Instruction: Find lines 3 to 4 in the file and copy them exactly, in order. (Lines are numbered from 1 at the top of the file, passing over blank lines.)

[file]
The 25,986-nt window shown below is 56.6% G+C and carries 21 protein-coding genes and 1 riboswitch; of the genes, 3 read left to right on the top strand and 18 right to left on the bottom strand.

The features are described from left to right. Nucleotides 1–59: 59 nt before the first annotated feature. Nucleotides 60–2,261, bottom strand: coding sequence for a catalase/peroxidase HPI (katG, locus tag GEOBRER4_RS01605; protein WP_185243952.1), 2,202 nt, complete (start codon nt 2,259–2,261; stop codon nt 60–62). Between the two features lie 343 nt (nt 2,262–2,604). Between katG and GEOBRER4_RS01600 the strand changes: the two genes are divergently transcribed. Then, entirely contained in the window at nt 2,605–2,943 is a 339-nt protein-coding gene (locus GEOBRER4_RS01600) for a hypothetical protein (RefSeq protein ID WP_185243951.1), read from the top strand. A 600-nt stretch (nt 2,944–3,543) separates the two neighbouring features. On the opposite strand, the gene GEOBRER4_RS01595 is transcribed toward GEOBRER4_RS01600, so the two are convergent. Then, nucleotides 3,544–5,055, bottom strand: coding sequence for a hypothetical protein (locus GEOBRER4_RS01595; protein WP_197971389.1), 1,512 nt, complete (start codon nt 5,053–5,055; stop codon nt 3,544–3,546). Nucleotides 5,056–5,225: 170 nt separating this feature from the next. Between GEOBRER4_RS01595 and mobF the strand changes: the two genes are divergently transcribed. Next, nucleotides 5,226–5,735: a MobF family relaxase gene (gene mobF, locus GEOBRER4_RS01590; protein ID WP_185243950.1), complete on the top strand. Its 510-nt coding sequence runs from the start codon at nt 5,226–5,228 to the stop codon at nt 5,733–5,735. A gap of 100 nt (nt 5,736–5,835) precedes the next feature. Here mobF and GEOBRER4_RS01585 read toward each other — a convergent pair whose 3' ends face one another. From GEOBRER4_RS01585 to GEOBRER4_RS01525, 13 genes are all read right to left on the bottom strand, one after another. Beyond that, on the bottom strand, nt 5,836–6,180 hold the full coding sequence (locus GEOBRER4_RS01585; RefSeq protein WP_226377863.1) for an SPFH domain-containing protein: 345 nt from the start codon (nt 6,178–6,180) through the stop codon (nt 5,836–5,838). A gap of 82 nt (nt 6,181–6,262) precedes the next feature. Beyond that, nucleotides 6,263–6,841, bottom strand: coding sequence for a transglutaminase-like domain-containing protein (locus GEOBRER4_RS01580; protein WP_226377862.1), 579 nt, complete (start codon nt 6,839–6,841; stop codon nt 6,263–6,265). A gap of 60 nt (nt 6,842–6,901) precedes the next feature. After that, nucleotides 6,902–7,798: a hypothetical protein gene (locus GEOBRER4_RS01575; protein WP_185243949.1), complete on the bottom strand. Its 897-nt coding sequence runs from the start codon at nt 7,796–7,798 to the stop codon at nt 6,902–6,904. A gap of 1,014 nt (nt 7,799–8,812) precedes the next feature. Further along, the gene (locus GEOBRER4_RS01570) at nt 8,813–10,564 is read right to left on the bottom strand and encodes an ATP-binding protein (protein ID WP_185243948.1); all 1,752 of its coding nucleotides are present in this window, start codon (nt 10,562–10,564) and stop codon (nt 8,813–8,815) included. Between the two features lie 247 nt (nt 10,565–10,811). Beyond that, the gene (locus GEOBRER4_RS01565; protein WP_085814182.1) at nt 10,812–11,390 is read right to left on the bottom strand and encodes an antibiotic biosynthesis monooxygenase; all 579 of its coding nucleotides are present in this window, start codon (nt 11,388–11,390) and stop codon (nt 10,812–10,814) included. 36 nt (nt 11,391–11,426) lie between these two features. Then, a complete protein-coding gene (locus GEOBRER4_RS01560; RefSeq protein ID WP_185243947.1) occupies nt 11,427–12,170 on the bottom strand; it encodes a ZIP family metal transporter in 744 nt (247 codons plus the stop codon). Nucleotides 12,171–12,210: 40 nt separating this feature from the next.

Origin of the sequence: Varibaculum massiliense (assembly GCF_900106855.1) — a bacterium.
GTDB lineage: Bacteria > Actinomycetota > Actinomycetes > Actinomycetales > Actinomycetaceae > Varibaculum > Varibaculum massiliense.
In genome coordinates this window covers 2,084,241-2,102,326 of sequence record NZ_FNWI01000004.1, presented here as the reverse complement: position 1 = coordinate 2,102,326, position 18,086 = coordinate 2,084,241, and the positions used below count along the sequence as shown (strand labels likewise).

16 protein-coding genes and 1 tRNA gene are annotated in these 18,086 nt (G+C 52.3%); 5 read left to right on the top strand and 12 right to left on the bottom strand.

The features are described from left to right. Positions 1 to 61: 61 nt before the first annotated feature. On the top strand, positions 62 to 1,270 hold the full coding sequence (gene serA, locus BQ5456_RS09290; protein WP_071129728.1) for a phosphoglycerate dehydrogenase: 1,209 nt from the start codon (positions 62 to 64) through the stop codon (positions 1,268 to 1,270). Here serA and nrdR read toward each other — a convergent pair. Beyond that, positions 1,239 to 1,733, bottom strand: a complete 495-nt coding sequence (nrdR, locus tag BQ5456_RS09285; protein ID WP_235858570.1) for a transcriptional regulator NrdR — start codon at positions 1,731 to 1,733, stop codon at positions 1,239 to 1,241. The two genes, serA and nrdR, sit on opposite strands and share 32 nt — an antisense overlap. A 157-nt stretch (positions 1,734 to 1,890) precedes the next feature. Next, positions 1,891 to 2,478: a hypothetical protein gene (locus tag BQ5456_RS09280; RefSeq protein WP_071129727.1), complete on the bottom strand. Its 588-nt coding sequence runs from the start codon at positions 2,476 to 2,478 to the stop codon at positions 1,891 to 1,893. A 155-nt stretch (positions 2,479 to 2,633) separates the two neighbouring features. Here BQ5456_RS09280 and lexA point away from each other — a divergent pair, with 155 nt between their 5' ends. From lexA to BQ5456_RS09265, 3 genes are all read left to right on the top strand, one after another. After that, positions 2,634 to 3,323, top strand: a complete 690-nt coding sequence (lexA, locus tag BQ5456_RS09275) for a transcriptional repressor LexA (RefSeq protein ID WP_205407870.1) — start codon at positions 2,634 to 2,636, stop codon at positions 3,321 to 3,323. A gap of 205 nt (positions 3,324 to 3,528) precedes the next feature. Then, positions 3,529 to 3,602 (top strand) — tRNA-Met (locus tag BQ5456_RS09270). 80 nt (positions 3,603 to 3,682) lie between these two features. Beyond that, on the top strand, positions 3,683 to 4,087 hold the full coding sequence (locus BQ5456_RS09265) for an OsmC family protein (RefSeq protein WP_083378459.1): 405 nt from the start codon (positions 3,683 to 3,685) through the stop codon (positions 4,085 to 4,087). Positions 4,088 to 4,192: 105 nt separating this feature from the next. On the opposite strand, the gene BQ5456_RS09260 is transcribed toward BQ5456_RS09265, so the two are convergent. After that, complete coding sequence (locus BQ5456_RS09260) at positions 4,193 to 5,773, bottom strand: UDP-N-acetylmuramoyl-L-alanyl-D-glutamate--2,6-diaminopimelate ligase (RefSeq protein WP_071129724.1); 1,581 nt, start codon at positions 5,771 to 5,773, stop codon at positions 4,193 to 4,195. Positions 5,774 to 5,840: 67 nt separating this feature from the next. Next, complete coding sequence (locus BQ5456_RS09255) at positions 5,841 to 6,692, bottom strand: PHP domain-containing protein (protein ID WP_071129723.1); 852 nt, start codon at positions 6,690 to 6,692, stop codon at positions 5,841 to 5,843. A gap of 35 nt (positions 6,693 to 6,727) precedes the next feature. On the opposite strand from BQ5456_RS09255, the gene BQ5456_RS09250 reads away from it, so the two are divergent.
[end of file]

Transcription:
Origin of the sequence: Varibaculum massiliense (assembly GCF_900106855.1) — a bacterium.
GTDB lineage: Bacteria > Actinomycetota > Actinomycetes > Actinomycetales > Actinomycetaceae > Varibaculum > Varibaculum massiliense.